Update 3: The junta has sorted things out, solving its apparent political contradiction. The Bangkok Post reports that the detained “[f]ive leaders of the protest … have been released and demonstrators dispersed after the government agreed to renew the project’s environmental impact assessment and the environmental health impact assessment.” Sansern said this resulted from “talks between representatives of the government and core leaders and coordinators of the Save the Andaman from Coal group who had submitted a proposal to the government.”

We guess the realization that they were feuding with allies was a consideration. As the mouthpiece explained, “It should be made clear that the government is concerned about the people.” Its people.

This seems important as the Save the Andaman from Coal group declared “talks with the government representatives went smoothly. The protest leaders had been well looked after and the government had agreed to their proposals.” The group ended the protest and said that “protesters were set to return to their home province on Sunday. He said police would provide them with transport as well as food and water.” How nice.

The political nature of the agreement was emphasized when the five protest leaders who had been arrested “were brought to the protest site by Government House … and released…. They were accompanied by Lt Gen Apirat Kongsompong, commander of the 1st Army, and Pol Gen Chakthip Chaijinda, the police chief.” How politically nice.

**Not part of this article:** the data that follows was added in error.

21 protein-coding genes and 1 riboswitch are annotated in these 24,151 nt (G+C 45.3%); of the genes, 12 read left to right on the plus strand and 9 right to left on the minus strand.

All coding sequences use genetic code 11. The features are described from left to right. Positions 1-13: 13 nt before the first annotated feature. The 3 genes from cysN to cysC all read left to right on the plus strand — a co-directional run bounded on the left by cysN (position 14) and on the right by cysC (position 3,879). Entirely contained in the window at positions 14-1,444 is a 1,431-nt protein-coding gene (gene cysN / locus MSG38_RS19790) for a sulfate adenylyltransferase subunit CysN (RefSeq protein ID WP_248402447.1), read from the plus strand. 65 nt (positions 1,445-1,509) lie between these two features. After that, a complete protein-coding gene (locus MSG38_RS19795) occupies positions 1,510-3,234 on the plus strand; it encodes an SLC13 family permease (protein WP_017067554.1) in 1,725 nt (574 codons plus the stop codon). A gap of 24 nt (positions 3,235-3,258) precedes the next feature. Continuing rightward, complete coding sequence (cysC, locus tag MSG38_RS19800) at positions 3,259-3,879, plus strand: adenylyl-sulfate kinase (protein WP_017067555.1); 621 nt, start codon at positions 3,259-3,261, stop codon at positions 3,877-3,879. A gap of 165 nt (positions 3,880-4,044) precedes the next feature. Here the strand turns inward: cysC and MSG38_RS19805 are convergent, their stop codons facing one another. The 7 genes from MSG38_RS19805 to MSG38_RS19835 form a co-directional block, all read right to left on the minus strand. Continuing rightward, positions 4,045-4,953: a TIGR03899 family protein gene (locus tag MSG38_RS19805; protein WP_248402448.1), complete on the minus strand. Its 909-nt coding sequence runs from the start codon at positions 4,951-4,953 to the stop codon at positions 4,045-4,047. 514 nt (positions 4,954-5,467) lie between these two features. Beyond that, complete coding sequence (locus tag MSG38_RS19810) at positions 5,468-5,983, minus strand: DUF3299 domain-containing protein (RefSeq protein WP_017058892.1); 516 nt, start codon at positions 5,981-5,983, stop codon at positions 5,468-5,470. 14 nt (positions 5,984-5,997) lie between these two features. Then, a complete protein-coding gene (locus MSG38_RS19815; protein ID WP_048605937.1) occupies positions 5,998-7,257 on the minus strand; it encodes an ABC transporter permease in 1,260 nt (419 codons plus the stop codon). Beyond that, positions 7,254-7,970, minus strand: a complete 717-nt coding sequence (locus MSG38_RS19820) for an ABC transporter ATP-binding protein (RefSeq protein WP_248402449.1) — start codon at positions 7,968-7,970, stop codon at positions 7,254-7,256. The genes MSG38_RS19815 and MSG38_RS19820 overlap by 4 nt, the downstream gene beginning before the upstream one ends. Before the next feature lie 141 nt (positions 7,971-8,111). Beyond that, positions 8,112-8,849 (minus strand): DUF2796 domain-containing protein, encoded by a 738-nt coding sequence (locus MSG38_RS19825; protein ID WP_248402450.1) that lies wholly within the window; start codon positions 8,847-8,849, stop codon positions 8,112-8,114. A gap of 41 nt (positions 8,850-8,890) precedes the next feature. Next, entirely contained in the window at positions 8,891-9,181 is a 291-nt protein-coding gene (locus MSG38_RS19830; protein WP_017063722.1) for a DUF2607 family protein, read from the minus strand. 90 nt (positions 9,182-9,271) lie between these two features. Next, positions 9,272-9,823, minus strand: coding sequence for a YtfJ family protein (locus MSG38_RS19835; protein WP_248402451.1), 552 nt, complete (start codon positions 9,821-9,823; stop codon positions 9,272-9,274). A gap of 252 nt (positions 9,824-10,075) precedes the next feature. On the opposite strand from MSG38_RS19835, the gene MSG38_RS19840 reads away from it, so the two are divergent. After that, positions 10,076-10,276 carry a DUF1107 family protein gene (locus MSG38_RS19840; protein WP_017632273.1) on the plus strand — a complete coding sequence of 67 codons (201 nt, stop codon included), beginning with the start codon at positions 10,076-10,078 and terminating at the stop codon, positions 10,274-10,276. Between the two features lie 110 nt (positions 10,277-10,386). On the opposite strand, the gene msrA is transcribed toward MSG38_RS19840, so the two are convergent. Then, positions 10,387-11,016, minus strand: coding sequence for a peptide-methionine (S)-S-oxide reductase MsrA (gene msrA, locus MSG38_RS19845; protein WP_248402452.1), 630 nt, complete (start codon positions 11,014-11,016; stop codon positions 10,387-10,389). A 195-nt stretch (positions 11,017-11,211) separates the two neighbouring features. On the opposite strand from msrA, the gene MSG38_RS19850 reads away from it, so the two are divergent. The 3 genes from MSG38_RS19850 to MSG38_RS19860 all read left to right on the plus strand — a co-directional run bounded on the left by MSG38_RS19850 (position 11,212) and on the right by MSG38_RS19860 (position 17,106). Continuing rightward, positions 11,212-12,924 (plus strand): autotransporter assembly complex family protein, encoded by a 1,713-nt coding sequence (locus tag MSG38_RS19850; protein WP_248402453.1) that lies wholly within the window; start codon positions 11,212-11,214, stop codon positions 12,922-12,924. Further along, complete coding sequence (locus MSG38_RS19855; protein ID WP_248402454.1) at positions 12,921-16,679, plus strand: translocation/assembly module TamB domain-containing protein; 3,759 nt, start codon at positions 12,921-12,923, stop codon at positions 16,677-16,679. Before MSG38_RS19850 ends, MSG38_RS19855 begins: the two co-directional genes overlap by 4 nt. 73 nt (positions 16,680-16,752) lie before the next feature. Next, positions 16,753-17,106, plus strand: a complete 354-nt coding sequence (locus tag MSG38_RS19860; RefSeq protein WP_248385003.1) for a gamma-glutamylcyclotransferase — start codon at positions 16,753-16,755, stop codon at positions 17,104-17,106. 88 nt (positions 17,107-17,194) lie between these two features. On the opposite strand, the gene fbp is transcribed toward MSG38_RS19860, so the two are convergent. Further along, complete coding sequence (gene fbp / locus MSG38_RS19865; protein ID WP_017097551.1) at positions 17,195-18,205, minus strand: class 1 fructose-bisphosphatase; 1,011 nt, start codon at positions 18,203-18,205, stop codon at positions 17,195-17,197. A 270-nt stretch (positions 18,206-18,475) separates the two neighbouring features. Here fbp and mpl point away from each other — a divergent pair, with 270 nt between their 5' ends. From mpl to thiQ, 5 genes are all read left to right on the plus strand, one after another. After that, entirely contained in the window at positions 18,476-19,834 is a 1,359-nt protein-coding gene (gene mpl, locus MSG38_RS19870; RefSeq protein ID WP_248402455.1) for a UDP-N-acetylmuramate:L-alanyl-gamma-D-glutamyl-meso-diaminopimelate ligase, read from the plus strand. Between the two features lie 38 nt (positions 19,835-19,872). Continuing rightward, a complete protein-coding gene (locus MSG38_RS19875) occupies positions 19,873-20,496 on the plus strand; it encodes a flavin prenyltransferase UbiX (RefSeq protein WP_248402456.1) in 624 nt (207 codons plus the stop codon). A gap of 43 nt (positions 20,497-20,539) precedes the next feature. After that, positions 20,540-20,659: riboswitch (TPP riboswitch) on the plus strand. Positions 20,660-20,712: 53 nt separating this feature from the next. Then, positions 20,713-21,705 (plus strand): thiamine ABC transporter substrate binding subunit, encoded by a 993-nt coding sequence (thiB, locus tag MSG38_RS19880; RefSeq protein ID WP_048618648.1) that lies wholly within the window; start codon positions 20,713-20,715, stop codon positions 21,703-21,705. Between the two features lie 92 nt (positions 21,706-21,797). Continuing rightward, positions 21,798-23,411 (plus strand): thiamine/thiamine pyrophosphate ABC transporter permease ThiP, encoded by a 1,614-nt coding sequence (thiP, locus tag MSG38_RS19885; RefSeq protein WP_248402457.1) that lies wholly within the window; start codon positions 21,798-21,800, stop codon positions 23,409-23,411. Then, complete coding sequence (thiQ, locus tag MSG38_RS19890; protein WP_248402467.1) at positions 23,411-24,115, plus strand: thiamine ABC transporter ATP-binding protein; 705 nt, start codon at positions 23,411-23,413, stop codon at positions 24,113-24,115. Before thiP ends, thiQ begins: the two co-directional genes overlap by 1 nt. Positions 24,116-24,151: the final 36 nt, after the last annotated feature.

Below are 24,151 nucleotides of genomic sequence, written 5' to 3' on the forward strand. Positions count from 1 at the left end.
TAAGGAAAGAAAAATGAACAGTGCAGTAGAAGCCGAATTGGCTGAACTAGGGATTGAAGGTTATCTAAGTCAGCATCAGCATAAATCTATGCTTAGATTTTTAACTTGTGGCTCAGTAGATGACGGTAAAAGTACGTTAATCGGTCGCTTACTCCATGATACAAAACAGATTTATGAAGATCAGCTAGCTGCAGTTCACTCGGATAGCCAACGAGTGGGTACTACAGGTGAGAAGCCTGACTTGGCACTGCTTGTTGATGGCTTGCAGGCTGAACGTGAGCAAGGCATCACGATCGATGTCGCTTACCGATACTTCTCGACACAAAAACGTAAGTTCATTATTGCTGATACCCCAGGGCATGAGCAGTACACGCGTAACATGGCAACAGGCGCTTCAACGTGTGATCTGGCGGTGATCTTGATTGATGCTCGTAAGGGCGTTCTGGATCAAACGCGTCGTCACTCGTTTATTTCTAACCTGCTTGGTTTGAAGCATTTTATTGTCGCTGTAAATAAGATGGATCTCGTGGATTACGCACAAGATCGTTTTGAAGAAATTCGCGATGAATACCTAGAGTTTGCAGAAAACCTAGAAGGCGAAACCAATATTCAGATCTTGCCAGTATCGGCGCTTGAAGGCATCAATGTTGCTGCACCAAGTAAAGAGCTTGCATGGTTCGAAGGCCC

The illegality of wearing certain colors

18 11 2010

Earlier today, PPT came across this post on ชุมนุมคนเหมือนกัน. Reproducing it in full seems worthwhile given the outrageousness of the content:

เทพไท โฆษกมาร์ค มาแปลก เสนอสภาฯออกกฎหมายห้ามใส่เสื้อแดงชุมนุมจำคุก5ปีปรับ5แสนบาท

โดย Asia Pacific News Line ณ วันที่ 17 พฤศจิกายน 2010 เวลา 20:52 น.

วันที่17พ.ย.เวลา15.30น.ที่รัฐสภา ผู้สื่อข่าวเอเชียแปซิฟิกนิวส์ไลน์ได้สัมภาษณ์ นายเทพไท เสนพงศ์ โฆษกประจำตัวนายกฯ ในเรื่องการไม่อยากลาออกจากตำแหน่งรัฐมนตรีของพรรคร่วม2คน นายเทพไทกล่าวว่า นายสุเทพได้หารือส่วนตัวกับทั้ง2ท่านแล้วและให้สัญญษว่าหลังเลือกตั้งซ่อมส. ส.เสร็จสิ้นทั้ง2คนจะได้กลับมารับตำแหน่งเดิมเพื่อเป็นบรรทัดฐานที่ดี ทางการเมือง ทั้งนี้ผู้สื่อข่าวถามนายเทพไทว่ามีความเห็นอย่างไร เกี่ยวกับการ ที่ผู้ว่าฯจ.เชียงไหม่ ห้ามใส่เสื้อแดงลอยกระทง และการที่พลเอกเปรมออกมาห้ามปรามห้ามใส่เสื้อแดงลอยกระทงนั้น นายเทพไทกล่าวว่า ตนคิดเรื่องนี้มานานแล้ว และคิดว่าถ้าประชาธิปัตย์ ได้เป็นรัฐบาลสมัยหน้าตนจะนำเรื่องการใส่เสื้อแดงชุมนุมเข้าหารือในที่ ประชุมพรรค และเสนอต่อสภาผู้แทนราษฎร ให้ออกกฎหมายห้ามใส่เสื้อแดงชุมนุมเด็ดขาดฝ่าฝืนมีโทษจำคุก5ปี ปรับไม่เกิน5แสนบาทหรือทั้งจำทั้งปรับ แต่ทั้งนี้ ตนต้องร้องขอให้ประชาชนที่สนับสนุนความคิดตน ให้เลือกพรรคประชาธิปัตย์เป็นรัฐบาลในสมัยหน้าด้วย นายเทพไท กล่าว

The gist, for PPT readers who do not read Thai, is that Thepthai Senpong, the PM’s spokesperson, advocated for a law making the wearing of red shirts and protesting a crime with a sentence of up to 5 years and 500,000 baht. Really? A state cannot legislate the colors that citizens can wear.What next? Mandated uniforms for different days of the week?